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Yale Surveys Its Seniors

Every year, Yale gives the seniors a survey. A former student has just sent me a copy of this year’s edition.  What does Yale survey its soon to be graduates about?

Well, a great many things.  But here’s one question:

4A. As an undergraduate, did you ever seriously question or rethink your beliefs or values in any of the following areas? You need not have changed your beliefs or values in order to answer ‘yes’ to having questioned them in a fundamental way.

Curious.  I, for one, did not realize that one of Yale’s official goals is to encourage students to question or rethink their beliefs and values in “a fundamental way.”  Undoubtedly, some students will do this in the course of four years, whether a university wills it or not, and that is just fine.

But the point of these sorts of questions – and there are plenty of them on the survey – is to ascertain whether or not Yale has made its students more multicultural, more accepting of others, and more aware of problems as defined by the Left.  When universities talk about “fundamental” change, it is fundamental only in one political direction.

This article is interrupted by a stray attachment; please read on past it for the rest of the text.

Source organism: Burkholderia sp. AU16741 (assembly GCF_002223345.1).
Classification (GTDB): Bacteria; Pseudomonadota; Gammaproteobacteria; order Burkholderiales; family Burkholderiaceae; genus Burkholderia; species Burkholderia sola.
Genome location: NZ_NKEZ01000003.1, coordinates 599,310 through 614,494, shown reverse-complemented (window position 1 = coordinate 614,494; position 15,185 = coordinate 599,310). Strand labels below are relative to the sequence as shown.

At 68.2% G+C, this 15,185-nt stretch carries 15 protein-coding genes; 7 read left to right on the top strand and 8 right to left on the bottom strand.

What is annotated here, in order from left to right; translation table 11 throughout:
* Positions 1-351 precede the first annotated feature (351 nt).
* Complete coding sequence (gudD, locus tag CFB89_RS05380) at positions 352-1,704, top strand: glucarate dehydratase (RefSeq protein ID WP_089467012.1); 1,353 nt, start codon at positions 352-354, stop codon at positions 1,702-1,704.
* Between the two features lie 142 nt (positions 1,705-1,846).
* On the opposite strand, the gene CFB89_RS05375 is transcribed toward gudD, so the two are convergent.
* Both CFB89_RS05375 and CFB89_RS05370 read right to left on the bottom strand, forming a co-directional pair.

Maybe we shouldn’t make too much of this.  The Yale campus is inundated with surveys, and the fate of a good many of them is to be chucked into a closet and left there.  But the culture of surveying in academia is not a healthy one.  It is, for instance, not a good thing that teaching evaluations are publicly available for students to peruse.  “Customer service” is not the right model for higher education, because the “customers” are the ones being educated.

The senior survey is, of course, another example of the political partiality that prevails in Yale’s administration, but it is also a study in what has happened in education to cause surveys to run rampant: the more the institution loses confidence in its authority to educate in the classroom, the more it finds other goals to justify its existence, be it political indoctrination or keeping the students happy by letting them pick and chose the easiest classes.

And it works.  As the Yale Daily News put it,

Chris Young ’09 has become a lot more comfortable with his body since he has been at Yale. So comfortable, in fact, that one of his final plans for senior year is to run through Bass Library naked with fellow classmates the night before the organic chemistry final, throwing candy to the students busy studying. ‘Four years ago I wouldn’t have been caught dead thinking about that,’ he continued. ‘But now it’s just like, “Okay, cool.” It’s not even a big deal.’

Streaking on campus is a tradition.  But there is something a bit creepy about the fact that Mr. Young has so eagerly learned the lesson that Yale is signaling in its survey: the values you came in with are not a big deal.  Apart from the fact that these values may, sometimes, actually be a big deal, this seems too vapid a lesson to be worth $200,000 and four years to learn.


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